- Perfectionism is overrated.
- Being able to see gray is preferable to only black-and-white thinking.
- We can love people and other creatures who are imperfect.
My former psychiatrist and therapist Dr. Lev and I spent a lot of time discussing how my thinking and behaviors exemplified a black-and-white or all-or-nothing stance. I had a difficult time being anywhere in the gray area. The thought of being mediocre was unfathomable to me.
After my parents divorced in 1982, my mother returned to school and updated her knowledge of computer science. She learned the then-current languages like FoxPro and Dbase. She obtained her first job writing software at a research company on Long Island. After six months, she got her first review. When she didn’t get “excellent” across the board, she quit and started her own custom software firm that was extremely successful.
Anorexics are often perfectionists. We can’t tolerate being anything less than the ideal. In recovery from anorexia, it’s been difficult for me to tolerate my body, which I see as imperfect. Since my stroke in mid-2018, I try to come from a stance of body neutrality, rather than one of body positivity or loving my body. Body neutrality allows me to appreciate my body for what it is capable of doing, instead of focusing on its appearance. Since having the stroke and having to basically relearn to walk, I’m much more appreciative and aware of the miracle of the seemingly simple capabilities of the human body (and mind) and less likely to take them for granted.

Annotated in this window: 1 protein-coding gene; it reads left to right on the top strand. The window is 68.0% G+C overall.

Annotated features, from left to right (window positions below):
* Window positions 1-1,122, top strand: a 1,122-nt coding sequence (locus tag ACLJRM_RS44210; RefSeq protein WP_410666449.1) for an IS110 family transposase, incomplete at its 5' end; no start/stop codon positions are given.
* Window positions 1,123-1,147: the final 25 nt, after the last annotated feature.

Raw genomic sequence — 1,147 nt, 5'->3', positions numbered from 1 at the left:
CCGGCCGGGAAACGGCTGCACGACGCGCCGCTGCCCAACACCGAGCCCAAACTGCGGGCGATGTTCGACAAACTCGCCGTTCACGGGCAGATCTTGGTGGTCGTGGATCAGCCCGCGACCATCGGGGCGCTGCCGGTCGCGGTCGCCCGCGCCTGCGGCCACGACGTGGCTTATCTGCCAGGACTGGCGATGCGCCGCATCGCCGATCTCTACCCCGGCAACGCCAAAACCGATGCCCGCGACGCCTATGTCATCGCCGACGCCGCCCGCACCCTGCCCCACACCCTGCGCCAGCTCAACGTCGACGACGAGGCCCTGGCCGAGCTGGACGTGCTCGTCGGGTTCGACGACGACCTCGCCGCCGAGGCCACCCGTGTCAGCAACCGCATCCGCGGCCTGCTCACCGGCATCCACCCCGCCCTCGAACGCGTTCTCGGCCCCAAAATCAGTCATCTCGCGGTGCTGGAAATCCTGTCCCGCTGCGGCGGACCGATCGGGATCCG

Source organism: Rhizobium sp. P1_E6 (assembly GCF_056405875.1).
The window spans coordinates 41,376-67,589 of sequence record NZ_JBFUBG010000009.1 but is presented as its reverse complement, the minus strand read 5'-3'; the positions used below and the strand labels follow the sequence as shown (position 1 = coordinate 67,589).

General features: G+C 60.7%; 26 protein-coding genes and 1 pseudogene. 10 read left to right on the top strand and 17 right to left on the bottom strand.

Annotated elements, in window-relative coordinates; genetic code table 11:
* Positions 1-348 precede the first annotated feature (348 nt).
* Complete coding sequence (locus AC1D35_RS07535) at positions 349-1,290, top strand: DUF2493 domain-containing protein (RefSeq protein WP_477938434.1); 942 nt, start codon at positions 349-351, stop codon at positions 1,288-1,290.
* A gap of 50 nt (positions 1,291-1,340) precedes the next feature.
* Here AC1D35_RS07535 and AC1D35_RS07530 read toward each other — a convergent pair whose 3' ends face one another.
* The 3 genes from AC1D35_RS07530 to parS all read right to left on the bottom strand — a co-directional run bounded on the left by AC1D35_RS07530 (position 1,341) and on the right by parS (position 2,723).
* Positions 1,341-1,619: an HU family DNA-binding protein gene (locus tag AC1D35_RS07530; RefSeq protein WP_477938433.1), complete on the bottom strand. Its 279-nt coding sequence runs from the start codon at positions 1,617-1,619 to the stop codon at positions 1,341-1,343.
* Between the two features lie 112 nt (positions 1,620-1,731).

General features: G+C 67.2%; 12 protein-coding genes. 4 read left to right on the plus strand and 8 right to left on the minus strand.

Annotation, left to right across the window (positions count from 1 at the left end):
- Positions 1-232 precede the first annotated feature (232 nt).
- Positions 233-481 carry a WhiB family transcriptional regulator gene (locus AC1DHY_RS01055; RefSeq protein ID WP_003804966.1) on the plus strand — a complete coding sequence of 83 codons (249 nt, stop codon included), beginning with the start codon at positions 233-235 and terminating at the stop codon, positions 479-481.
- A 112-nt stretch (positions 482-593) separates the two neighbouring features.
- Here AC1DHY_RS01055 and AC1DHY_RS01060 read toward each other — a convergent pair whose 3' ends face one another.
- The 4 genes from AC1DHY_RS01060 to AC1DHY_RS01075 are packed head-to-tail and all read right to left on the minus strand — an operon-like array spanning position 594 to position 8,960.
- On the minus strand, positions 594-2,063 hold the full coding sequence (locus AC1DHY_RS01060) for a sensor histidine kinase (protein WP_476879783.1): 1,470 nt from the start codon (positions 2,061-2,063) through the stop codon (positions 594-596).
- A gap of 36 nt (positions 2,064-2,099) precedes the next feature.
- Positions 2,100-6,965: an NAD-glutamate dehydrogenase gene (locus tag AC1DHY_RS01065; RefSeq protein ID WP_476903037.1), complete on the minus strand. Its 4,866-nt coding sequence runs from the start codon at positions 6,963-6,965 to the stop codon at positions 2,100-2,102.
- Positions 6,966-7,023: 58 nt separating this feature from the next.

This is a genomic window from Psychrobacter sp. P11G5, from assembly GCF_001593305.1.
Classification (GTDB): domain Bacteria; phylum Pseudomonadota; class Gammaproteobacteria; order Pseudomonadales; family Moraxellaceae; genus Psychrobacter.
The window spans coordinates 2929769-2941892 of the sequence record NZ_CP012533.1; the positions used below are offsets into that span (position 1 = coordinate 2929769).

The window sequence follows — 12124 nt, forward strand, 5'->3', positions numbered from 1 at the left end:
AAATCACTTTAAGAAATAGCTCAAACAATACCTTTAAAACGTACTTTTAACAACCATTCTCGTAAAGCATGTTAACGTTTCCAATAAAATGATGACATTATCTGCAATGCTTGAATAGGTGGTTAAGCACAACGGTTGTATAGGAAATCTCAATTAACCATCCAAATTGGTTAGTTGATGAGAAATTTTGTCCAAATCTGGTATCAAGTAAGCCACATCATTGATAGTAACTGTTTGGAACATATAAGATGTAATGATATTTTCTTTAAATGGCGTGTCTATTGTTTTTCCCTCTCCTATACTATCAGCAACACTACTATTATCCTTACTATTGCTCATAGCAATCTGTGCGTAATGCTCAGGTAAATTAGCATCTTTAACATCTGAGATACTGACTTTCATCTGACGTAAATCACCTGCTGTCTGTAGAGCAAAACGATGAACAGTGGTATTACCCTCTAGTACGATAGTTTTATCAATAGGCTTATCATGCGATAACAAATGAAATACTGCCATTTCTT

As a writer, the deadline often comes before I’m ready to relinquish my submission. When is my essay good enough? Never. I make revision after revision until I can’t stand to look at it one more time. I cringe and hit the “submit” button, as the deadline is closing in.
I came across this poem that resonated with me. I felt like sharing it.
Love for Imperfect Things
By Haemin Sunim
It’s okay that you have flaws.
How could our lives be as clean and white as a swan?
Life naturally takes a toll
on our bodies, our minds, and our relationships.
Rather than choosing a life in which you do nothing
for fear of making a mistake,
choose a life that improves through failure and pain.
And shout out loud to your struggling self,
“I love you so much.”
I hope you enjoyed this poem as much as I did.
Thanks for reading.
From LOVE FOR IMPERFECT THINGS by Haemin Sunim, published by Penguin Books, an imprint of Penguin Publishing Group, a division of Penguin Random House, LLC. Copyright © 2016 by Haemin Sunim. English translation copyright © 2018 by Deborah Smith and Haemin Sunim.